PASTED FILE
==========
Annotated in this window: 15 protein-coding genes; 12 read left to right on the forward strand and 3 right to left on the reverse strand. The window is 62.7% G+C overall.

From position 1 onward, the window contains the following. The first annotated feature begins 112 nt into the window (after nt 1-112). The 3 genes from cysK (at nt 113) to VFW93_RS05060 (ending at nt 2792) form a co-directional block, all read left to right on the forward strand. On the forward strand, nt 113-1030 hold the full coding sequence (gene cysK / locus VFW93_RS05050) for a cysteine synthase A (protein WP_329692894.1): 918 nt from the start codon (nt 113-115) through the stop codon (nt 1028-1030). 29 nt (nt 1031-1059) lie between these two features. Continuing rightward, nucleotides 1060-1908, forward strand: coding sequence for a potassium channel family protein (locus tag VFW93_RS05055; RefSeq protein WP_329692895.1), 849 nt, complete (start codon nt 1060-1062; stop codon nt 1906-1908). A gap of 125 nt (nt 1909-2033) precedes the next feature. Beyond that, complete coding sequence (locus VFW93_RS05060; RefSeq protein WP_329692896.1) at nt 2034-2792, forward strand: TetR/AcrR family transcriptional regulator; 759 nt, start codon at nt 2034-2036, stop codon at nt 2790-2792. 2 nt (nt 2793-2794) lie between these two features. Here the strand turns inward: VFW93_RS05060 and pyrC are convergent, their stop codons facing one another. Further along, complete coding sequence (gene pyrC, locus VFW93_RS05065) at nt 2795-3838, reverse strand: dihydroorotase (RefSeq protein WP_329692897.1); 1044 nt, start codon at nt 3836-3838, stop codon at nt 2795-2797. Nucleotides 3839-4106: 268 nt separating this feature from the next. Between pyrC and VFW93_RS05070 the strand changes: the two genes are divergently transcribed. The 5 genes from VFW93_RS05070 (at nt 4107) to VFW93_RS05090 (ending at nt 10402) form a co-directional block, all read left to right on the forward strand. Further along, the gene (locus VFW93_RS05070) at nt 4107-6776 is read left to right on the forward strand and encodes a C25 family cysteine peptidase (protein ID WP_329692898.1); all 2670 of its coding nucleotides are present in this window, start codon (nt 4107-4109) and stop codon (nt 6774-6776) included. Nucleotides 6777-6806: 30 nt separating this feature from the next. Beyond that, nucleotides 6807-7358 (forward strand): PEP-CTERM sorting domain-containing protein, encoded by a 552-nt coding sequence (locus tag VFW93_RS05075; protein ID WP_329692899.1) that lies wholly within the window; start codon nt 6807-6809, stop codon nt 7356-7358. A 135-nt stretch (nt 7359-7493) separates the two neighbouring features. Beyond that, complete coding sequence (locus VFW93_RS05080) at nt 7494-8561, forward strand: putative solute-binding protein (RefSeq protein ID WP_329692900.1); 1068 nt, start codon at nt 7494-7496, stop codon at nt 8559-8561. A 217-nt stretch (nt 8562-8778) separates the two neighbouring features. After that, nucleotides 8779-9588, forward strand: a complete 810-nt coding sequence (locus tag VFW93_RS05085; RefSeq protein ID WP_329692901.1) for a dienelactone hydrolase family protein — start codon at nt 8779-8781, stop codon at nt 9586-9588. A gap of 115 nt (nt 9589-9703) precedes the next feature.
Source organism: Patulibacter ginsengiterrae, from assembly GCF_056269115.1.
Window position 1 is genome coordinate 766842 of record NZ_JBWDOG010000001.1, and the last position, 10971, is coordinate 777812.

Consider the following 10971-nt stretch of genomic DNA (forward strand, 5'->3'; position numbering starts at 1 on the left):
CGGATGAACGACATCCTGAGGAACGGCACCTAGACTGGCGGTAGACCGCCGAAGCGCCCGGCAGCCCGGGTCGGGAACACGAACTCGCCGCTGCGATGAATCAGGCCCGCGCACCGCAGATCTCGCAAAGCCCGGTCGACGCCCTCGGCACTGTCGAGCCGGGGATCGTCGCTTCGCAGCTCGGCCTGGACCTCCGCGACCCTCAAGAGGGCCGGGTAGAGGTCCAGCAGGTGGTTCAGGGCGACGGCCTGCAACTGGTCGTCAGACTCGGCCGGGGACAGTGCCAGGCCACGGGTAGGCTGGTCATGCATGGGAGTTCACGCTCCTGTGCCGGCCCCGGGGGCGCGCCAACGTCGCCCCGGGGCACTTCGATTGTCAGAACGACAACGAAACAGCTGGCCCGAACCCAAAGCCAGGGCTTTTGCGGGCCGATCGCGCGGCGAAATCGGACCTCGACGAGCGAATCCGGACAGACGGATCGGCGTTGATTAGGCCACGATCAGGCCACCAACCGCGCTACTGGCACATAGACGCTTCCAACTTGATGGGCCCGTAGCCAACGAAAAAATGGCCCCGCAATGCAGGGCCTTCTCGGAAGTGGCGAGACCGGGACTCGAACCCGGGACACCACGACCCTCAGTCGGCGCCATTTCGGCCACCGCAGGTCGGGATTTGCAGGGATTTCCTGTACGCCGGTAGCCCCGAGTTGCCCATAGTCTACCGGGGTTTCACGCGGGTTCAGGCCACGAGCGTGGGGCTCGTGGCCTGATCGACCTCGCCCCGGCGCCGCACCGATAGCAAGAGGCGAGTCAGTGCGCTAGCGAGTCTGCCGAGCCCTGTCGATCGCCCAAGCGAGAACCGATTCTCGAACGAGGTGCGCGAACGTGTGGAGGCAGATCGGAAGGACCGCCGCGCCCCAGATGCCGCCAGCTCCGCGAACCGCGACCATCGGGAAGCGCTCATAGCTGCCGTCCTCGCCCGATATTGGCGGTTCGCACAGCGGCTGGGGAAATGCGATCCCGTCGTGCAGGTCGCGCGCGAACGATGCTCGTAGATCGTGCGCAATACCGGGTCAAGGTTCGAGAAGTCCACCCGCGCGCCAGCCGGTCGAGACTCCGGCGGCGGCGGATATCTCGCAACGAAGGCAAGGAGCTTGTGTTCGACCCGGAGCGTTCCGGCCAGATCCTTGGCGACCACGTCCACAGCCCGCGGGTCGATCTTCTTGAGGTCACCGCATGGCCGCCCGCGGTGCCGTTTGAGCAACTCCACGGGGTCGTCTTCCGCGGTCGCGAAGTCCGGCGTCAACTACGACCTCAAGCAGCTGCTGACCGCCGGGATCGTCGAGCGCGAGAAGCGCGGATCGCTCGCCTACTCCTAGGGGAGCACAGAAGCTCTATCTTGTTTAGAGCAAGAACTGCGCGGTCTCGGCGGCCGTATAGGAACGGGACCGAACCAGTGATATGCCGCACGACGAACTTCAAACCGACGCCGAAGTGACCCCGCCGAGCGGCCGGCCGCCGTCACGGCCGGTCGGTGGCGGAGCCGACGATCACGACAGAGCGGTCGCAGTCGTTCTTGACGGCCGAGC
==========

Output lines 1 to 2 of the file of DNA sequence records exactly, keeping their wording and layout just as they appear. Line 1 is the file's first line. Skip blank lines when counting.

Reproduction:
Annotated in this window: 15 protein-coding genes; 12 read left to right on the forward strand and 3 right to left on the reverse strand. The window is 62.7% G+C overall.

From position 1 onward, the window contains the following. The first annotated feature begins 112 nt into the window (after nt 1-112). The 3 genes from cysK (at nt 113) to VFW93_RS05060 (ending at nt 2792) form a co-directional block, all read left to right on the forward strand. On the forward strand, nt 113-1030 hold the full coding sequence (gene cysK / locus VFW93_RS05050) for a cysteine synthase A (protein WP_329692894.1): 918 nt from the start codon (nt 113-115) through the stop codon (nt 1028-1030). 29 nt (nt 1031-1059) lie between these two features. Continuing rightward, nucleotides 1060-1908, forward strand: coding sequence for a potassium channel family protein (locus tag VFW93_RS05055; RefSeq protein WP_329692895.1), 849 nt, complete (start codon nt 1060-1062; stop codon nt 1906-1908). A gap of 125 nt (nt 1909-2033) precedes the next feature. Beyond that, complete coding sequence (locus VFW93_RS05060; RefSeq protein WP_329692896.1) at nt 2034-2792, forward strand: TetR/AcrR family transcriptional regulator; 759 nt, start codon at nt 2034-2036, stop codon at nt 2790-2792. 2 nt (nt 2793-2794) lie between these two features. Here the strand turns inward: VFW93_RS05060 and pyrC are convergent, their stop codons facing one another. Further along, complete coding sequence (gene pyrC, locus VFW93_RS05065) at nt 2795-3838, reverse strand: dihydroorotase (RefSeq protein WP_329692897.1); 1044 nt, start codon at nt 3836-3838, stop codon at nt 2795-2797. Nucleotides 3839-4106: 268 nt separating this feature from the next. Between pyrC and VFW93_RS05070 the strand changes: the two genes are divergently transcribed. The 5 genes from VFW93_RS05070 (at nt 4107) to VFW93_RS05090 (ending at nt 10402) form a co-directional block, all read left to right on the forward strand. Further along, the gene (locus VFW93_RS05070) at nt 4107-6776 is read left to right on the forward strand and encodes a C25 family cysteine peptidase (protein ID WP_329692898.1); all 2670 of its coding nucleotides are present in this window, start codon (nt 4107-4109) and stop codon (nt 6774-6776) included. Nucleotides 6777-6806: 30 nt separating this feature from the next. Beyond that, nucleotides 6807-7358 (forward strand): PEP-CTERM sorting domain-containing protein, encoded by a 552-nt coding sequence (locus tag VFW93_RS05075; protein ID WP_329692899.1) that lies wholly within the window; start codon nt 6807-6809, stop codon nt 7356-7358. A 135-nt stretch (nt 7359-7493) separates the two neighbouring features. Beyond that, complete coding sequence (locus VFW93_RS05080) at nt 7494-8561, forward strand: putative solute-binding protein (RefSeq protein ID WP_329692900.1); 1068 nt, start codon at nt 7494-7496, stop codon at nt 8559-8561. A 217-nt stretch (nt 8562-8778) separates the two neighbouring features. After that, nucleotides 8779-9588, forward strand: a complete 810-nt coding sequence (locus tag VFW93_RS05085; RefSeq protein ID WP_329692901.1) for a dienelactone hydrolase family protein — start codon at nt 8779-8781, stop codon at nt 9586-9588. A gap of 115 nt (nt 9589-9703) precedes the next feature.